A nuclear weapon has been planted somewhere in the Louvre Museum in Paris and the detonator is ticking . . .
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Masterpiece is a multi-layered adventure following EUROPOL’s newly formed Committee on European Techno-Terrorism (COMMETT) and the odd couple pairing of crack police officer Gabrielle Arnault with former IRA terrorist Dr. Damien Flynn as they track down a pair of stolen Soviet nuclear weapons on the black market – weapons which are then used for the biggest art theft in history – the stealing of the Mona Lisa itself.
“Bottom line,” said the man sitting across the table from Gorshkov. “Two nuclear warheads, delivered to the destination of our choice. How much?”
The dark eyes fixed on his from across the table. Up until this point, the negotiations had been easy, or as easy as any bargaining for such high stakes can be. The man and his assistant, a slim brunette in a beautifully cut business suit, had agreed to all of Gorshkov's demands regarding security. They’d waited in their hotel suite for three days, making no phone calls and receiving no visitors while Gorshkov had checked out their story. They’d agreed to be searched, blindfolded, transported in a closed van to their present location and confined in this room with Gorshkov and his two bodyguards, all of whom were armed.
But then again, thought Gorshkov, when a man exposes himself to as many risks in acquiring illegal nuclear weapons as he had, he cannot afford to be too careful in screening new buyers, particularly if his employers were powerful and vengeful men. Indeed, Gorshkov would not have risked their wrath at all by entering into an independent deal of his own had the potential reward not been so great—enough money to retire on and disappear to somewhere warm.
The man across the table stared at him while he waited for an answer. Gorshkov had tried to push up the price by exaggerating the difficulties he’d encountered in acquiring the bombs, the expenses incurred and the dangers he’d faced. The man had listened carefully to each new twist in Gorshkov’s story. He was not dressed like a terrorist but then again, terrorists came in all shapes and sizes these days. He wore a dark suit over a blue silk shirt, open at the neck, with no jewellery or watch, since Gorshkov had insisted that all such items be left at the hotel in case they harboured bugging devices.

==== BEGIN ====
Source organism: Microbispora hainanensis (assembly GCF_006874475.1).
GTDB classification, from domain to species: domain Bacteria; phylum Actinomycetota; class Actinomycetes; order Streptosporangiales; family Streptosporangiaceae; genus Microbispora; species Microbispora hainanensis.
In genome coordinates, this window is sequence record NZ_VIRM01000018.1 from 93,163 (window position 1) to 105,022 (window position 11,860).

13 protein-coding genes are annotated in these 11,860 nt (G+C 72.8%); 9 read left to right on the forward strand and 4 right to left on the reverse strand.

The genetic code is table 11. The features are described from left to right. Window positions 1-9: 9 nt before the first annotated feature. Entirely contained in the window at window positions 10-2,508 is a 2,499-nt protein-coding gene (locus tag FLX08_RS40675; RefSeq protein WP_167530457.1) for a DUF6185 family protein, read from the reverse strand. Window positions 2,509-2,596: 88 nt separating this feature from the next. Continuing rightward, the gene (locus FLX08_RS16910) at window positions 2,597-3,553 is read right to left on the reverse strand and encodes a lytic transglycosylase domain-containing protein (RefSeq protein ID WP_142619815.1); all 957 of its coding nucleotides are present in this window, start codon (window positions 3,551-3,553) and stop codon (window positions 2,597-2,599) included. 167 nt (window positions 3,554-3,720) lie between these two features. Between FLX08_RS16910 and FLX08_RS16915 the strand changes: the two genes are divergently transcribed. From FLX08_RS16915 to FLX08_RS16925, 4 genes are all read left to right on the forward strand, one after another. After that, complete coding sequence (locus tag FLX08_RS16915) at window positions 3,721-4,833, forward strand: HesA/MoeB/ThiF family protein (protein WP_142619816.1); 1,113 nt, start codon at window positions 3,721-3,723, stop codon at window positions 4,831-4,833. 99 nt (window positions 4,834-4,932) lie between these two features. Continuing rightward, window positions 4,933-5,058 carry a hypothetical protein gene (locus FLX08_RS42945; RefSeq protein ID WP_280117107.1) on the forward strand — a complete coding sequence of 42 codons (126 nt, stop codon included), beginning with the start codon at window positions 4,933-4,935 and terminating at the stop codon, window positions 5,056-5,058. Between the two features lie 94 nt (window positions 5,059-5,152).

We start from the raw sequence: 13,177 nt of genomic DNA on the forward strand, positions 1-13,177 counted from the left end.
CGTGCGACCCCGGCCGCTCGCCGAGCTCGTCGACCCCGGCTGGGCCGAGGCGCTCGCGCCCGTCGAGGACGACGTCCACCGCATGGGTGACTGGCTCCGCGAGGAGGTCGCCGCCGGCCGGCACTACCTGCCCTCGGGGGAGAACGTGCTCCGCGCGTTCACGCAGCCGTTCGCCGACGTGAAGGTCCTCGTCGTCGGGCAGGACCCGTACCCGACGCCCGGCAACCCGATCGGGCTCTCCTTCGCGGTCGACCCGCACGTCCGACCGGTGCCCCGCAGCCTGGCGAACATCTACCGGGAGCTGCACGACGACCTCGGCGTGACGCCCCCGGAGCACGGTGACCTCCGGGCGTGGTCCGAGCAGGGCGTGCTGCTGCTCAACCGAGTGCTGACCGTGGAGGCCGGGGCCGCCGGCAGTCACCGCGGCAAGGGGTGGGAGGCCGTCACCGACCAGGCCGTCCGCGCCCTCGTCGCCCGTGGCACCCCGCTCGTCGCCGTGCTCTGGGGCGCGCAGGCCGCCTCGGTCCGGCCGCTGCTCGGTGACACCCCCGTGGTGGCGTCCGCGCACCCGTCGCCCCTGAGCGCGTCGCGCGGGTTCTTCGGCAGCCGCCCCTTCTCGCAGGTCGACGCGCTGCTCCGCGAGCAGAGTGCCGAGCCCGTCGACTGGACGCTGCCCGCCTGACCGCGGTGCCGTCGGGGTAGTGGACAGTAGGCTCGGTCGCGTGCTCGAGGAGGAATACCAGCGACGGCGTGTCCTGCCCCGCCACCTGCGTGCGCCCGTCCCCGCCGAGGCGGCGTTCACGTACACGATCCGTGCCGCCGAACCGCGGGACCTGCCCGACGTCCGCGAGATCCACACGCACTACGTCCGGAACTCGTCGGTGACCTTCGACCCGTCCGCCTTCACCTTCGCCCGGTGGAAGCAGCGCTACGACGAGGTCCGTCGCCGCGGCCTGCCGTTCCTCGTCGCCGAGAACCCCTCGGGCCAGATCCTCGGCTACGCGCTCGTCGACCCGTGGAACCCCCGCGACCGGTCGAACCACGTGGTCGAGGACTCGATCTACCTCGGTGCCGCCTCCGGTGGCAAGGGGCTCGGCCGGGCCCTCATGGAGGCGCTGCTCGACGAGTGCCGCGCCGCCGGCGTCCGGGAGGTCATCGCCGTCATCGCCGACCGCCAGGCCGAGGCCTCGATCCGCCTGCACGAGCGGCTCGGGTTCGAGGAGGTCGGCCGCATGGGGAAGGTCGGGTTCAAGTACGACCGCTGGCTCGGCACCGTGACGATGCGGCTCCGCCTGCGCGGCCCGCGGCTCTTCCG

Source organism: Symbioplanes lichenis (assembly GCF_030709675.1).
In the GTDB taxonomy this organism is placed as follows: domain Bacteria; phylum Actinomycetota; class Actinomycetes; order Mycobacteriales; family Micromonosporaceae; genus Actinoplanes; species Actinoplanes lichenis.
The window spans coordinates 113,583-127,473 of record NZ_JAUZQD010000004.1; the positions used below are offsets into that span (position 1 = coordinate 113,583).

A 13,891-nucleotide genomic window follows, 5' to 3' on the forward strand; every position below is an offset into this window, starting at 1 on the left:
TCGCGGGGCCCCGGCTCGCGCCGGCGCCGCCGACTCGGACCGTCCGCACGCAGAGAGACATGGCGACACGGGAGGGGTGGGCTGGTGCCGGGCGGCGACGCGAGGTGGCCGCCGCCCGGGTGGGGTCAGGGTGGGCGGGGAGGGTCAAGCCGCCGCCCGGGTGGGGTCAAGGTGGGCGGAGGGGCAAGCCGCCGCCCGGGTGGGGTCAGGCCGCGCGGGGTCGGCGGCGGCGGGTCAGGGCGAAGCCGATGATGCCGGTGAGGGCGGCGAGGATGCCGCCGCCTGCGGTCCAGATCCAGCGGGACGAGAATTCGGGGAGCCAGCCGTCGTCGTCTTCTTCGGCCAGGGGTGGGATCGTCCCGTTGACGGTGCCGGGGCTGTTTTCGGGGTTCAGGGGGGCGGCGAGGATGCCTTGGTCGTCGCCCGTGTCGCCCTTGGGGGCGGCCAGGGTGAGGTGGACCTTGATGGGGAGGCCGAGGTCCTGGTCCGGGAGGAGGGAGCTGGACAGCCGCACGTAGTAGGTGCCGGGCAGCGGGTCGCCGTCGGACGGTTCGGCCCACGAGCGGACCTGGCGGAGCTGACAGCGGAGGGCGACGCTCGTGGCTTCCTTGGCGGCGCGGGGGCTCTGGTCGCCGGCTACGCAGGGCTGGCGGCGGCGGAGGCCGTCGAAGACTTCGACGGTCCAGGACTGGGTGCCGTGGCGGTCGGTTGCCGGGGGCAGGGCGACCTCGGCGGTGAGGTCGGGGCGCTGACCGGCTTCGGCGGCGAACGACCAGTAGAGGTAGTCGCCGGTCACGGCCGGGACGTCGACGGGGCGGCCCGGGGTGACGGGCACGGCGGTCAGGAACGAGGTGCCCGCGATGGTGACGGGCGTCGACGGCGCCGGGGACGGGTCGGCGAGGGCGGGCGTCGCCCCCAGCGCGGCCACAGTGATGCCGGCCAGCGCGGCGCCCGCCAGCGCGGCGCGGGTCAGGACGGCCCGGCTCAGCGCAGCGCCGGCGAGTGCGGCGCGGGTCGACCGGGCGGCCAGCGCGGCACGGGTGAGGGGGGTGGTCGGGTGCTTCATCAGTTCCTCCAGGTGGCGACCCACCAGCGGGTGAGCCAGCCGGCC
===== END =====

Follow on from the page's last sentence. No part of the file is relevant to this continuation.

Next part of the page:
Looking carefully at his face, Gorshkov thought the man might have been Spanish, or even an Arab judging from the short black hair, the neatly trimmed beard and the dark brooding face. He spoke fluent Russian with a slight accent, and he’d been recommended to Gorshkov by one of his contacts in Kazakhstan. Nevertheless, he’d still pushed all his old information sources to make sure the man’s story checked out. With his life on the line, Gorshkov couldn’t afford to make a mistake.
The woman sitting slightly behind the man had the same dark looks and the same intelligent eyes, but there the similarity ended. While the man was broad-shouldered, like a hunting dog or a trained soldier, she had the graceful strength of a Siamese cat or a prima ballerina. Gorshkov had been a connoisseur of the ballet, in his halcyon days as a high-ranking officer in the KGB, and particularly of ballerinas. He’d loved their effortless beauty and perfect performance, their unquestioning acceptance of his offers to spend the weekend at his dacha outside Moscow and their hard, boyish bodies in his bed.
But that had been a long time ago, before his proud jaw had vanished beneath his jowls and his hair had receded to the point where his head had come to resemble a glistening pink sphere. In those days, however Machiavellian the politicking and the internecine wars had been under Communism, he’d always been sure of coming home to his state sponsored apartment, his generous food allowance and his monthly salary. Nowadays, he found himself taking even greater risks for far higher stakes, with no such job security whatsoever behind him. In modern Russia, murder and extortion were now in the hands of private enterprise, and subject to the same ruthless laws of supply and demand.
Gorshkov glanced at his own hands, puffy and soft on the table in front of him, and felt his paunch press against his belt. He was getting old and fat. It was time to take his money and run. With enough cash he could still buy the kind of women he’d once been able to acquire for free as a perk of his job, in a climate that suited his bones—Thailand perhaps? He’d always had a taste for younger women.